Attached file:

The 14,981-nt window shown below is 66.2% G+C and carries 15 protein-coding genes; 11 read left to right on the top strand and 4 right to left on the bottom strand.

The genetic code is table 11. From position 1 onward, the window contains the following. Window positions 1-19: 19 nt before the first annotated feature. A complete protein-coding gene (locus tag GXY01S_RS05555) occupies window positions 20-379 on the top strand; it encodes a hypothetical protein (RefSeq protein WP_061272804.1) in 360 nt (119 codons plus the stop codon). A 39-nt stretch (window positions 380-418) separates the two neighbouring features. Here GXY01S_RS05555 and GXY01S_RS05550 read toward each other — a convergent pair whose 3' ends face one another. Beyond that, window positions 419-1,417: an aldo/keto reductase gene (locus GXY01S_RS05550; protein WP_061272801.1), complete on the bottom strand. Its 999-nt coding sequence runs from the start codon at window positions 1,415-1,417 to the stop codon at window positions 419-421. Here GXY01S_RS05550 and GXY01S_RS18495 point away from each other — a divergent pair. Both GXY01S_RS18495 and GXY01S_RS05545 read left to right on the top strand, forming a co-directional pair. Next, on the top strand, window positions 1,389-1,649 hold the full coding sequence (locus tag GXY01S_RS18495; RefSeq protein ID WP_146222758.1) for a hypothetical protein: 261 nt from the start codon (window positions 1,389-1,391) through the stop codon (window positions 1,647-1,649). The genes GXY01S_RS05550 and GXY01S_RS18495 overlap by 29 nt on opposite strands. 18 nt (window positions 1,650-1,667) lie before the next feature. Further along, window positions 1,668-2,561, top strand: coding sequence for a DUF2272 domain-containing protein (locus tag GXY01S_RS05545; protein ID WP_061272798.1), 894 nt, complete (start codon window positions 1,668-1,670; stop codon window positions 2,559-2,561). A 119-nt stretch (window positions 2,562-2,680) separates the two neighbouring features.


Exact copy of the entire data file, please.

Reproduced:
The 14,981-nt window shown below is 66.2% G+C and carries 15 protein-coding genes; 11 read left to right on the top strand and 4 right to left on the bottom strand.

The genetic code is table 11. From position 1 onward, the window contains the following. Window positions 1-19: 19 nt before the first annotated feature. A complete protein-coding gene (locus tag GXY01S_RS05555) occupies window positions 20-379 on the top strand; it encodes a hypothetical protein (RefSeq protein WP_061272804.1) in 360 nt (119 codons plus the stop codon). A 39-nt stretch (window positions 380-418) separates the two neighbouring features. Here GXY01S_RS05555 and GXY01S_RS05550 read toward each other — a convergent pair whose 3' ends face one another. Beyond that, window positions 419-1,417: an aldo/keto reductase gene (locus GXY01S_RS05550; protein WP_061272801.1), complete on the bottom strand. Its 999-nt coding sequence runs from the start codon at window positions 1,415-1,417 to the stop codon at window positions 419-421. Here GXY01S_RS05550 and GXY01S_RS18495 point away from each other — a divergent pair. Both GXY01S_RS18495 and GXY01S_RS05545 read left to right on the top strand, forming a co-directional pair. Next, on the top strand, window positions 1,389-1,649 hold the full coding sequence (locus tag GXY01S_RS18495; RefSeq protein ID WP_146222758.1) for a hypothetical protein: 261 nt from the start codon (window positions 1,389-1,391) through the stop codon (window positions 1,647-1,649). The genes GXY01S_RS05550 and GXY01S_RS18495 overlap by 29 nt on opposite strands. 18 nt (window positions 1,650-1,667) lie before the next feature. Further along, window positions 1,668-2,561, top strand: coding sequence for a DUF2272 domain-containing protein (locus tag GXY01S_RS05545; protein ID WP_061272798.1), 894 nt, complete (start codon window positions 1,668-1,670; stop codon window positions 2,559-2,561). A 119-nt stretch (window positions 2,562-2,680) separates the two neighbouring features.